Dear GRSB Member,
Welcome to the latest Connect.
I start with an article by Jeff Nelson (edited by me, see THIS LINK for the full piece).
Much has been made about the differences between ranchers and wildlife conservationists. Yet there's plenty of common ground. When it comes to our shared values, we all care about the land. Some people value grasslands because of the diverse wildlife; others manage the land to provide for livestock. When grazers are managed well, native grasslands are sustained and offer both.
Grasslands evolved to support and be maintained by grazers, among countless other species. The great plains have seen dramatic change, with bison replaced by domestic livestock and many grasslands falling to the plow as cropland expanded, yet where grass remains, wildlife abounds. Native range, sagebrush and planted pastures grow side by side on well–managed ranches, providing a diverse system of plant life that is the basis for livestock production, as well as an abundance of birds, mammals and other wildlife that indicate the land is healthy. It is ranchers who maintain the diversity on this land.
Most ranchers have an appetite for experimentation and innovation, and a willingness to part with tradition if it means better environmental and economic outcomes, uncovering options that yield the best and most sustainable results. Just as some consumers look to probiotics to keep their digestive systems in better working condition, an understanding of biology (e.g., insects, bacteria and fungi) is used by many ranchers to promote healthy and resilient soil. And while it's obvious that good soil keeps the grass growing, it also stores water, nutrients and carbon more effectively, which reduces runoff, filters water, and mitigates the impact of drought and climate change.
Many ranchers know that planning for people, planet, animals and profit is the key to success. An environmentally sound ranch that loses money and a profitable ranch that ignores stewardship of its natural resources are equally unlikely to enjoy long–term success.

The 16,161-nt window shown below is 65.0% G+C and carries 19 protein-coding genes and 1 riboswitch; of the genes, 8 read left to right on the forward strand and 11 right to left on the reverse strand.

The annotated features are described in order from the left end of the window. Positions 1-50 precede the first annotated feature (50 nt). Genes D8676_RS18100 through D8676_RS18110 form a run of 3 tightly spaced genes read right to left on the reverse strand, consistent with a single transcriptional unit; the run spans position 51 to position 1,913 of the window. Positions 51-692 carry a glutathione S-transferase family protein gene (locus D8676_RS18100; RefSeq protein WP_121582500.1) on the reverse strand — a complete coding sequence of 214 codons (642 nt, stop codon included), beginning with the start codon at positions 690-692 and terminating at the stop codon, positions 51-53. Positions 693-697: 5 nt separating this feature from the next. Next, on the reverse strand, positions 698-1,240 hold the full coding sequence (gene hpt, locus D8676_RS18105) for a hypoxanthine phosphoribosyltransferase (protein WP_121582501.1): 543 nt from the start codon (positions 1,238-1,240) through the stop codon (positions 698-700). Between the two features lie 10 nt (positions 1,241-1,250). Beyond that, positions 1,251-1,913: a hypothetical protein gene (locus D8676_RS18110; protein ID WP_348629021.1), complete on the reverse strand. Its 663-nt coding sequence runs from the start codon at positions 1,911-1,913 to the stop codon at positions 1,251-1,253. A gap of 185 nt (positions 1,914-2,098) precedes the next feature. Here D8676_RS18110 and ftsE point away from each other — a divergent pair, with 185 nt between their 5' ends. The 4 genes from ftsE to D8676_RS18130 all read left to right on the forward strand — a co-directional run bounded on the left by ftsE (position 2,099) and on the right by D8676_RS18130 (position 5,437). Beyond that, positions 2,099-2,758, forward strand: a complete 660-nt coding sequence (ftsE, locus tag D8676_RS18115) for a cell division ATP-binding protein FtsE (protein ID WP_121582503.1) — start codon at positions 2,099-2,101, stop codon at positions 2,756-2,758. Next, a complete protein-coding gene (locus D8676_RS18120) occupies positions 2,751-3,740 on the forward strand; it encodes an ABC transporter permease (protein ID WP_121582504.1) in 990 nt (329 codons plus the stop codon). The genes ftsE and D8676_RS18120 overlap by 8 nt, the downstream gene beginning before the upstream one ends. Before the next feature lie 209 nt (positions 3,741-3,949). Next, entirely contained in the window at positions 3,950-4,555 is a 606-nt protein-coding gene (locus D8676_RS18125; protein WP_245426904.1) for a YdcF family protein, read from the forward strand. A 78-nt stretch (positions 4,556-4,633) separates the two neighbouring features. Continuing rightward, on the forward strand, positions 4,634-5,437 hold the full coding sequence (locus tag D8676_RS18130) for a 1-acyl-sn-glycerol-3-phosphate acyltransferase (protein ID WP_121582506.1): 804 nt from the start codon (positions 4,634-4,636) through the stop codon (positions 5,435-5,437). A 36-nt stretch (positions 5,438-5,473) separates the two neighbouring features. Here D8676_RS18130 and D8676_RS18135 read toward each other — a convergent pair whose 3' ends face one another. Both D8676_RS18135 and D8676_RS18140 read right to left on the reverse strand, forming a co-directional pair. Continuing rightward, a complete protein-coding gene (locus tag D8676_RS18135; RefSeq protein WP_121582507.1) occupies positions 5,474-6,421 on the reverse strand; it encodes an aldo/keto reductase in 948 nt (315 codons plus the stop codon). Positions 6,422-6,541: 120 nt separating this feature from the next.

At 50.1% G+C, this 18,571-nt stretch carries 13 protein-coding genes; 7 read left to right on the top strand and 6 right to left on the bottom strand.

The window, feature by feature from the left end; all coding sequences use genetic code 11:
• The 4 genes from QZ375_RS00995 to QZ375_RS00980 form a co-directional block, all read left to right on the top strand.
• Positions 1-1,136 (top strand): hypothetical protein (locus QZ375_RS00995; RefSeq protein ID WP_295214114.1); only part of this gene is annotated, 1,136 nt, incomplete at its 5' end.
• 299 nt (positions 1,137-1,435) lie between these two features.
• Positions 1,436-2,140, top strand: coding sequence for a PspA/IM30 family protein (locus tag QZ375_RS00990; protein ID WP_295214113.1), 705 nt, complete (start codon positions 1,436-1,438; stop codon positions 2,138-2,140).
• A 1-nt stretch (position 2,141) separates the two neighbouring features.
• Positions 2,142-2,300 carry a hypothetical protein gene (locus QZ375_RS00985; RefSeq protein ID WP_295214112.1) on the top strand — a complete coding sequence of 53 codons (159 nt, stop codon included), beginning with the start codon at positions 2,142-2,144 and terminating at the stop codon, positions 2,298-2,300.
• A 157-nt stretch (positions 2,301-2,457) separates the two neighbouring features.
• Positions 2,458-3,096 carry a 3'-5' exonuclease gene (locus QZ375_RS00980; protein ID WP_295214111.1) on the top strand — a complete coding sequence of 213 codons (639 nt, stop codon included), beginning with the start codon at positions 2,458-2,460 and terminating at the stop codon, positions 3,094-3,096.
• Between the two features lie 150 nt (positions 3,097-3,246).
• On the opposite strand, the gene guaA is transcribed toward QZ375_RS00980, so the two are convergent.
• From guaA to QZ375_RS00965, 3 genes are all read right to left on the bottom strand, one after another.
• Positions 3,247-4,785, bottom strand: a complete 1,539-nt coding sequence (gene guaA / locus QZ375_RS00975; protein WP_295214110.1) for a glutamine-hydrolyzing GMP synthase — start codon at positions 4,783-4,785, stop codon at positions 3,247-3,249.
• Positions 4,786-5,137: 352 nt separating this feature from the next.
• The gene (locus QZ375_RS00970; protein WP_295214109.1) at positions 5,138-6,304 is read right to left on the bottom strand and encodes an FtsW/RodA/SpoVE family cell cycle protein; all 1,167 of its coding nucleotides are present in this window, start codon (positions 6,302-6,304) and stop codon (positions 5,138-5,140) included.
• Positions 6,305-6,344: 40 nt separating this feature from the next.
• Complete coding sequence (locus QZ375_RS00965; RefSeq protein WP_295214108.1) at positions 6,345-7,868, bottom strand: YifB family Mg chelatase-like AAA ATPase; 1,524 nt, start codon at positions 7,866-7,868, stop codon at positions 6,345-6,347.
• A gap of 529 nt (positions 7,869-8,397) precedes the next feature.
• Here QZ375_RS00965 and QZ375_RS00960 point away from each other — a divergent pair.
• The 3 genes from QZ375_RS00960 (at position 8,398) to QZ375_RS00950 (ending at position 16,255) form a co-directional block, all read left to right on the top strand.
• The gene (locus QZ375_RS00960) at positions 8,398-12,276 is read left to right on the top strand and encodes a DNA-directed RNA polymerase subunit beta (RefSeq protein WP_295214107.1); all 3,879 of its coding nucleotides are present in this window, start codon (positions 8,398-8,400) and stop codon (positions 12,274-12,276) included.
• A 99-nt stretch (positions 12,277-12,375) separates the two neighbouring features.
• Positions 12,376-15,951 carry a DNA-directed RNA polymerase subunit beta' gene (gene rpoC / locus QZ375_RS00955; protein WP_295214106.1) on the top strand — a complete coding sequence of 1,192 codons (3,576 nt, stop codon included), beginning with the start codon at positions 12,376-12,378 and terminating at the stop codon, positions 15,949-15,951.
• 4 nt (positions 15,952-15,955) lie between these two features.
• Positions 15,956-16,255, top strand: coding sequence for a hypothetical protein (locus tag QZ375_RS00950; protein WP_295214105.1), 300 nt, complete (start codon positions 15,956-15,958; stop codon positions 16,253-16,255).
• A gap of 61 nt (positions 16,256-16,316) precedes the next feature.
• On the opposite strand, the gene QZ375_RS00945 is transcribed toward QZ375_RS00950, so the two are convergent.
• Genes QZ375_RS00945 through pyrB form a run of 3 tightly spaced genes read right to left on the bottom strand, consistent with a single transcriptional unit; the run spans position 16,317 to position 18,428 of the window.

Of course, global beef production has impacts in various ways in different places. That is why the World Wildlife Fund works with ranchers and other constituents in the beef industry via initiatives such as the Global and the U.S. Roundtable for Sustainable Beef. As long as we continue to communicate in such groups — recognizing our shared values and respecting our differences — we can achieve great things for the land and the diverse wildlife and livelihoods it supports.
Nelson is deputy director of World Wildlife Fund's Northern Great Plains program.
Global Roundtable for Sustainable Beef
Dateline: 07/06/15, Source: The Cattle Site
Pork and protein sectors far out–strip beef in terms of feed efficiency but the caveat is that these proteins use resources that could have gone into human food.This is the point many cattle advocates make when questioned about the viability of beef production long term – it manages land often not fit for arable production. And this is what UK land management and heritage organisation The National Trust said back in 2013 when it said grass–fed beef is best both for the environment and consumers.
Dateline: 03/06/15, Source: Carbon Trust